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The Business Justification for Data Security- Version 1.0

We’ve been teasing you with previews, but rather than handing out more bits and pieces, we are excited to release the complete version of the Business Justification for Data Security.

This is version 1.0 of the report, and we expect it to continue to evolve as we get more public feedback. Based on some of that initial feedback, we’d like to emphasize something before you dig in. Keep in mind that this is a business justification tool, designed to help you align potential data security investments with business needs, and to document the justification to make a case with those holding the purse strings. It’s not meant to be a complete risk assessment model, although it does share many traits with risk management tools.

We’ve also designed this to be both pragmatic and flexible- you shouldn’t need to spend months with consultants to build your business justification. For some projects, you might complete it in an hour. For others, maybe a few days or weeks as you wrangle business unit heads together to force them to help value different types of information.

For those of you that don’t want to read a 38 page paper we’re going to continue to post the guts of the model as blog posts, and we also plan on blogging additional content, such as more examples and use cases.

We’d like to especially thank our exclusive sponsor, McAfee, who also set up a landing page here with some of their own additional whitepapers and content. As usual, we developed the content completely independently, and it’s only thanks to our sponsors that we can release it for free (and still feed our families). This paper is also released in cooperation with the SANS Institute, will be available in the SANS Reading Room, and we will be delivering a SANS webcast on the topic on March 17th.

This was one of our toughest projects, and we’re excited to finally get it out there. Please post your feedback in the comments, and we will be crediting reviewers that advance the model when we release the next version.

And once again, thanks to McAfee, SANS, and (as usual) Chris Pepper, our fearless editor.

—Rich

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By ds  on  02/04  at  11:30 PM

>>
Return On Investment (ROI): Repeat after me: There is no ROI for security spending. Anyone who tells you otherwise is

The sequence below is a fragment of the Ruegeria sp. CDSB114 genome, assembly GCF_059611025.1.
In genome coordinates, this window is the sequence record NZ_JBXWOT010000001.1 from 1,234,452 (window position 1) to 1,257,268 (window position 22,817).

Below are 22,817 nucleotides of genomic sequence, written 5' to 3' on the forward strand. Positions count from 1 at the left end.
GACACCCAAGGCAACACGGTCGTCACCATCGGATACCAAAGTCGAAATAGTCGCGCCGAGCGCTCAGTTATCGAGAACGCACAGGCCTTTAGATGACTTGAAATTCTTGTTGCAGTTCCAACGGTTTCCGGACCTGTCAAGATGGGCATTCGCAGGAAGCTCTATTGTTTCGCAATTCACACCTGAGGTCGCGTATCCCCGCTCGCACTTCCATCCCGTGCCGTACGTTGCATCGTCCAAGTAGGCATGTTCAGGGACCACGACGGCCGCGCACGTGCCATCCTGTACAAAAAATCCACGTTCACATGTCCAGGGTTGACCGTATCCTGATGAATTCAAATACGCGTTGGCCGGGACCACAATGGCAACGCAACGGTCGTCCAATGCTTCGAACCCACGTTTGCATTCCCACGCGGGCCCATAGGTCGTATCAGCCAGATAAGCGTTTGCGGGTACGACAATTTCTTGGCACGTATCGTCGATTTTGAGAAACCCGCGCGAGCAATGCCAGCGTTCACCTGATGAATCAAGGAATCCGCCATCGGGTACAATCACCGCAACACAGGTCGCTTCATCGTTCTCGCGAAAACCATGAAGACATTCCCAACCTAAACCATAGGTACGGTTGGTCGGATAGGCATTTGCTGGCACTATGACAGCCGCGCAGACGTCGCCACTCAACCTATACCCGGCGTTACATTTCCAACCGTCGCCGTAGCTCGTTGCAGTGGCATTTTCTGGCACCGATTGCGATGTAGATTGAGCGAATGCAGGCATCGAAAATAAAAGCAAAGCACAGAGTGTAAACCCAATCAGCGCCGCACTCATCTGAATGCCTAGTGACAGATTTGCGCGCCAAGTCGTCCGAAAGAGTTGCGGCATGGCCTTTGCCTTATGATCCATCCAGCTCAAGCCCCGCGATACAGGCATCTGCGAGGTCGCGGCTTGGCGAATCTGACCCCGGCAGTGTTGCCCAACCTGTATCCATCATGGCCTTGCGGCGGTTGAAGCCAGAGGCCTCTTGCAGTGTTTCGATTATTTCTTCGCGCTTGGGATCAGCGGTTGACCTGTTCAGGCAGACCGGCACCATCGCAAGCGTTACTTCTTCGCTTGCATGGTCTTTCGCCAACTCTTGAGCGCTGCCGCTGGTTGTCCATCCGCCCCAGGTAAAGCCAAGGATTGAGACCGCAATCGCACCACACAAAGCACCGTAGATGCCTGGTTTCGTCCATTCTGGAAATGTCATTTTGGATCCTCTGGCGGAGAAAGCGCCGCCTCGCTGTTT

wrong.
<<

I think I disagree with you, and I think this is due to your overly narrow perspective of the field.  While there may not be a ROI for spending on things like DLP or other measures to prevent loss, you cannot extrapoloate that to say there is never an ROI on any security software. 

Case in point, if I buy an automated account management/entitlement system, and I can reduce the ammount of time that business users wait to get access to revenue generating systems (e.g., a CRM) I might be able to call that a return… time is money, after all.  BUT, if I can reduce the number of staff supporting entitlement requests by 2, then I can surely claim that as a return. 

You also point out that "It’s not uncommon for disgruntled sales executives leaving a company to gather up intellectual property ranging from pricing sheets to customer lists. Many of these individuals end up working for competitors, and use the data for their new employer. While they will focus their new sales efforts directly on customers of their old organization, this doesn’t mean all (or any) of those customers will switch vendors, but it certainly increases the risk and alters the competitive situation."

It is also worth considering the flipside that the customers may very well leave anyway, regardless of data theft.  Depends on if they value the name on the front or the back of the jersey more. 

Overall, worth the time to read.  I like most that it highlights the volume of securioty improvements that can be made with little to no investment.  I was somewhat worried that this would be a DLP paper, and was pleased that it wasn’‘t.

By rmogull  on  02/10  at  10:58 PM

@ds,

Sorry it took me a few days to get back to you. I don’‘t call that ROI- by definition ROI is associated with positive returns. When you get increased efficiency/cost reduction, I call that reduced TCO and we included it in the model. Maybe I’‘m just anal, but I like to stick with a more strict definition of ROI vs. cost reduction or even net present value.

Great point about the name on the jersey and customer loss! And nice to hear you liked the paper overall.

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